The official and most popular language spoken in St. Petersburg is Russian. English is not very common; only tour guides and a small part of the local youth speak and understand it.

Currency
The local currency is the Ruble. You can get some from the ATM located in the cruise ship terminal. Some shops in the city do take dollars and euros, but you’d better not risk it.
 

 

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Eating and Drinking


The must-try Russian dishes include Pelmeni (meat dumplings), Kholodets (meat jello), Ukha (fish soup), Shchi (dense soup fish and meat), Vinegred and Stalichni (also known as Olivie) salads. You can also try Borsch, although its origin is debated between the Russians and the Ukrainians.

Make sure to try the variety of Blini (pancakes), Syrniki (flat cakes), and Kissel (jam jello and flour) for dessert.

As for drinks, Kvass is a fermented non-alcoholic drink made from bread. It’s very cheap and is sometimes sold in the streets.

The Russians don’t drink a lot of tea, but when they do, it looks like a ritual. The traditional way of drinking tea includes a Samovar, a painted metal container that is heated to keep the boiled water warm inside.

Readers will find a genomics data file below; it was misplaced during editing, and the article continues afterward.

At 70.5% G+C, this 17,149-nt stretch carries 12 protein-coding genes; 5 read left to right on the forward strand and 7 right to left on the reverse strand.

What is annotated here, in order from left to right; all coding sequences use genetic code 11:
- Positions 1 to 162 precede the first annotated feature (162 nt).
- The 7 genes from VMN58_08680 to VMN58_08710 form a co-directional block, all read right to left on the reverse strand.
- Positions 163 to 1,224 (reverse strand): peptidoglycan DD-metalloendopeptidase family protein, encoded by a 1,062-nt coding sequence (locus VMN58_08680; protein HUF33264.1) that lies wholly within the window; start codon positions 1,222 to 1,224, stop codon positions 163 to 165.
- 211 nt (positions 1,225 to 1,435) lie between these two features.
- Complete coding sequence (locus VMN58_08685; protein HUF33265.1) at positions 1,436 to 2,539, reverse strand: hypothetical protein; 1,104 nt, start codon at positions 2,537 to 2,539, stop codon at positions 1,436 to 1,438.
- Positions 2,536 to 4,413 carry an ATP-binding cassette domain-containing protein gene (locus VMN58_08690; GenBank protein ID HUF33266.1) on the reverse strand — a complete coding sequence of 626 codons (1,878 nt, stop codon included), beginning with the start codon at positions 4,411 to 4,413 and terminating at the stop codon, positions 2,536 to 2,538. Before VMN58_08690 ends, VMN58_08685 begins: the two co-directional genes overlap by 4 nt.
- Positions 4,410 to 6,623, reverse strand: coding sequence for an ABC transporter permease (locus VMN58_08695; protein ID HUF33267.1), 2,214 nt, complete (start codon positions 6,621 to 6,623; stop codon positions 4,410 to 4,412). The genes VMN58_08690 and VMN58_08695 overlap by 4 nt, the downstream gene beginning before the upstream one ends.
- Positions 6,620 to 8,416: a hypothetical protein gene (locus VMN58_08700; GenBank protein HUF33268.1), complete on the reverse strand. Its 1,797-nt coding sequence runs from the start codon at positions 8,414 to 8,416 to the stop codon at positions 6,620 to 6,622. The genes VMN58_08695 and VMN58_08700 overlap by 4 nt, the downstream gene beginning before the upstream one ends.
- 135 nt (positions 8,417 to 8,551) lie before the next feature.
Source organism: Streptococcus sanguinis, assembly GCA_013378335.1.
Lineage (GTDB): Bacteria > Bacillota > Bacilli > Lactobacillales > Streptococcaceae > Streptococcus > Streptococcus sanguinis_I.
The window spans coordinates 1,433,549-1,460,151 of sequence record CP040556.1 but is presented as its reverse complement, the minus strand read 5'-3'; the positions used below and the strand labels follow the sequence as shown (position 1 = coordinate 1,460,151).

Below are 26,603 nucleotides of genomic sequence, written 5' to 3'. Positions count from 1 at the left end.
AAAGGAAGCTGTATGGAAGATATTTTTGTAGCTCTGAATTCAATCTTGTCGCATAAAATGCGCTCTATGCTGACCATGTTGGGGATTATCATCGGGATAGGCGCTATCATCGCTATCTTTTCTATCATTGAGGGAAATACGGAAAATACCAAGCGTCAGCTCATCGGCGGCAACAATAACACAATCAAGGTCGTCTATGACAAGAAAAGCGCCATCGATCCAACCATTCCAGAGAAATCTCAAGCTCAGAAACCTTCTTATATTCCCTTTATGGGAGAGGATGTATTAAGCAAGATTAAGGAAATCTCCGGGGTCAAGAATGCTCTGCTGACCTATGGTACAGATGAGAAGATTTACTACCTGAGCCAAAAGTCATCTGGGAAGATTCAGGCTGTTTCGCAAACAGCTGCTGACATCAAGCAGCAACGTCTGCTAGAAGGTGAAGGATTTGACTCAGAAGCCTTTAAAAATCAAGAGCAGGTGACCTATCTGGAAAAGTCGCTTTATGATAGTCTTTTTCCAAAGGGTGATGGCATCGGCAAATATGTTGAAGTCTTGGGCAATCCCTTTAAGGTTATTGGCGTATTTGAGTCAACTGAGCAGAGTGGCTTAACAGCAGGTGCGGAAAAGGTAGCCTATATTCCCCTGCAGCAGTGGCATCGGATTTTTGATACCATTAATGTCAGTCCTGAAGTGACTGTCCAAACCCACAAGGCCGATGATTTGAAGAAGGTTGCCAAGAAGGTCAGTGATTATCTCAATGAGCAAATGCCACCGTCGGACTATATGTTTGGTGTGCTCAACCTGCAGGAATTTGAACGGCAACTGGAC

Be prepared to the Russian vodka phenomenon. Russians do drink a lot, and sometimes it’s better to leave the party the moment you feel your partners are crossing the line. Don’t enter a drinking competition with the Russians, as you’ll most probably lose.
 

History & Culture

Culture
St. Petersburg is often called the “Northern Capital” and the “Venice of the North.” This city was inspired by a few European cities like Venice and Vienna. Every piece of this city is soaked in art and culture. The Hermitage was considered the most important art institute during the Soviet era.

History
St. Petersburg was founded in 1703 by the order of tsar Peter the Great. St. Petersburg remained Russia’s capital for 2 centuries. During the World War II, the city was sieged by Nazi Germany for 900 days. In fact, this is the longest ever siege of a modern city.
 

 

Transportation


Buses are often crowded, which is why the metro is the best option. The network covers the whole city, and the stations are usually beautifully painted and decorated. The one-way transport tickets are very cheap, less than $1.

Taxis can be really expensive, which is why you should negotiate a fixed price before making a deal. Having a paper and a pen would be of great help, if you don’t speak Russian. Also, you can write down the names of places you want to visit or the name of your ship berth, so that you can just show it to the driver and negotiate on numbers.